And finally, with Romine…he’s starting to slide down the prospect charts, and that makes some sense. His bat has leveled off a bit, and despite being the organization’s best defensive catcher, he still needs to improve his numbers when it comes to throwing out baserunners. He’s also coming off a year in which he was pretty banged up, which may have affected his performance. The personable two-time Futures Game alum may end up being the starting backstop for the traveling Triple-A circus this season.
Thunder announce staff additions, promotions for 2012
(Trenton, NJ)- The Trenton Thunder, the Double A affiliate of the New York Yankees, have announced several promotions and additions to the Front Office Staff in preparation for the 2012 season that will begin on April 5 at home against the New Hampshire Fisher Cats.
The Thunder welcome four new employees and have promoted nine from within as the organization moves forward after a year that saw a 5% increase in attendance per game.
“I rank our staff with any in Minor League Baseball. In a business that has annual turnover, we’ve done an outstanding job of adding talented staff members to those positions that have vacancies while keeping a core group of employees intact," said Thunder General Manager Will Smith. "We continue to educate seasonal staff members to give them the tools to become full-time employees. It’s a great business, and we have a tremendous staff. "
"I cannot wait for Opening Day on April 5th to continue to show our fans how hard our staff works throughout the off-season to prepare 71 events for their entertainment,” Smith added.
The staff changes begin with Jeff Hurley who has been promoted to Director, Finance/Baseball Operations. Jeff, who grew up in Hamilton, NJ, was an intern with the Thunder in 2004. He joined the full time ticket sales staff the following year and from 2007-2011 was the Accounting Manager and the team's baseball operations liason with the New York Yankees.
East Windsor, NJ resident Greg Lavinhas been elevated to Director, Creative & Audiovisual Services. He joined the Thunder in 2005 as a Production Department Intern and is responsible for all aspects of game day fan entertainment including in-game promotions, music and videos as well as producing print items such as brochures and other marketing pieces.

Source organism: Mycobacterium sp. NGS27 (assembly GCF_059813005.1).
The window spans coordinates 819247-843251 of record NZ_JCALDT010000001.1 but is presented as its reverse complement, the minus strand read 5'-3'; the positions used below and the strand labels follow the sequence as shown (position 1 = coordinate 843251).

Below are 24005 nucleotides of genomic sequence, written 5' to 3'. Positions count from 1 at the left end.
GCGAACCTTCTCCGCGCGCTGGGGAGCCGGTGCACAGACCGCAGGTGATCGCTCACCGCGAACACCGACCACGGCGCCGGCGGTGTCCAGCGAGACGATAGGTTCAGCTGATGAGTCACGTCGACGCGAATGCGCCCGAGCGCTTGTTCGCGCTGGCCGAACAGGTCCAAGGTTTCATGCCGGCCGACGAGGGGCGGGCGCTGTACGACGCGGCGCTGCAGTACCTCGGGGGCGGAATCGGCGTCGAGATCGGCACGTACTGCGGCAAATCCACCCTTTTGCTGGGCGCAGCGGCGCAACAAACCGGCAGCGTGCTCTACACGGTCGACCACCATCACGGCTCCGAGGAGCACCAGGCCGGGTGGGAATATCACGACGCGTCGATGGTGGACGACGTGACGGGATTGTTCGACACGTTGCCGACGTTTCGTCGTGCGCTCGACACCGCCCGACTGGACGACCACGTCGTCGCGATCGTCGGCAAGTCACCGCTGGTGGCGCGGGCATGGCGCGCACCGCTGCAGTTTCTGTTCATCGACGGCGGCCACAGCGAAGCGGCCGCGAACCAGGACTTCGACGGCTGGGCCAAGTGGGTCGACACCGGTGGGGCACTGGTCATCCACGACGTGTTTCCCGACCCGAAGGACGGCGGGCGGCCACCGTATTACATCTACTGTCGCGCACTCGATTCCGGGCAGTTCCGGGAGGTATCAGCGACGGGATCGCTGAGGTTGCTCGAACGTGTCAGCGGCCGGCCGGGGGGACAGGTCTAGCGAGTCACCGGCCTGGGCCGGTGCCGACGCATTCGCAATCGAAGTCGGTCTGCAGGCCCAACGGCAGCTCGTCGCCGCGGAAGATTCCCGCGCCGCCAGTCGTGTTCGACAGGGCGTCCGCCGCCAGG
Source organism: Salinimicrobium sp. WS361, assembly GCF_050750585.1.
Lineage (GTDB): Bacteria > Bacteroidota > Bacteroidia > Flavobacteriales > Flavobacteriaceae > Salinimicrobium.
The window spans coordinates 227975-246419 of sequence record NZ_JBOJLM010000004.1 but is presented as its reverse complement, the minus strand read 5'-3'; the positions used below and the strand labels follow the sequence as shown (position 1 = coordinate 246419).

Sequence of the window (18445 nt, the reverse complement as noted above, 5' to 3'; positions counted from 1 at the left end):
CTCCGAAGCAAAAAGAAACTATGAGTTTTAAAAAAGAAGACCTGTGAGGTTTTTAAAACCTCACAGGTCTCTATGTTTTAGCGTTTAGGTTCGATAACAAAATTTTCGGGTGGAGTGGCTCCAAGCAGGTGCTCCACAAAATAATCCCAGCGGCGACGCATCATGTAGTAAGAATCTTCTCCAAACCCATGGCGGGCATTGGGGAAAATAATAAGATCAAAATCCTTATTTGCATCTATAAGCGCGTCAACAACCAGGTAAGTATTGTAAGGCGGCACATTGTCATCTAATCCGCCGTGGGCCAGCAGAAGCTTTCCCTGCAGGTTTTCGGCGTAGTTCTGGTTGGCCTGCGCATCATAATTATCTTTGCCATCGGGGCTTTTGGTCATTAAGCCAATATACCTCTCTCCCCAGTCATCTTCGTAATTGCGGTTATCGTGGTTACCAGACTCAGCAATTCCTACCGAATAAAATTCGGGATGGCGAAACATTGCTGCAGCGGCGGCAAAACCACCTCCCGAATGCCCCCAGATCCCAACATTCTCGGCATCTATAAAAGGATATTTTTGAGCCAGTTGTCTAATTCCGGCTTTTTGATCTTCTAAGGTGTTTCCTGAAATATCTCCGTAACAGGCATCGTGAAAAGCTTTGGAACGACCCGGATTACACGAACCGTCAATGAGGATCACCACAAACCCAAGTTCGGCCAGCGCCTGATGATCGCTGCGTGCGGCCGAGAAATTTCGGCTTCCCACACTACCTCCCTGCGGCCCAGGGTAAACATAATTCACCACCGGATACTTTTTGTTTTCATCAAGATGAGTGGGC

The Thunder are pleased to welcome Patrick McMaster as the Director, Corporate Partnerships and Business Development. Patrick, a native of Hanover, PA, has spent the last seven years working in Minor League Baseball including his most recent stop as the Assistant General Manager of Sales for the Charlotte Stone Crabs (Class A, Florida State League).
Bobby Picardo, who began his career as a Thunder intern in 2009, has been promoted to Ticket Sales Manager. Bobby, who grew up in Atlanitc Highlands, NJ, will sell new group and ticket packages, coordinate the Baseball Camp & High School Baseball series as well as help oversee the team's internship program.
Nate Schneider, who joined the Thunder in 2011, has been promoted to Group Sales Account Executive. The native of Pottsville, PA spent 2010 working for the Reading Phillies and will sell various group and hospitality options to businesses and community groups.
Millstone Township, NJ's Caitlin Reardon has been promoted to Ticket Sales Account Executive for the 2012 season. Caitlin was a Thunder game day employee from 2006-2008, worked full time for Sky Blue FC of Women's Professional Soccer for 2009 and 2010 and then rejoined the Thunder last year. In her new role, she will coordinate the team's Most Improved Student and School Music Awards Programs and sell ticket packages, while also monitoring the team's presence on Twitter.
Jennifer Murphy, a native of Martha's Vineyard, Massachusetts has made the transition from Merchandise Assistant to Business Development Executive for 2012. Jennifer spent last season helping manage the Thunder Company Store and will focus on selling season tickets, ticket packages and group outings to local businesses this season.
Jeremy Sanders, who grew up in Scotch Plains, NJ and Caracas, Venezuela, worked as a Ticket Sales Intern for the Thunder in 2011. He has joined the staff full time as a Ticket Sales Account Representative where he will sell ticket packages and serve as a team liason to the local Spanish-speaking community.
Chris Kiernan has joined the Thunder as a Seasonal Group Sales Account Representative. Chris, a native of Lacey, NJ, spent the 2011 season as a Ticket Sales Assistant with the Lakewood BlueClaws (Class A, South Atlantic League) and will coordinate group outings at the ballpark for companies and community organizations.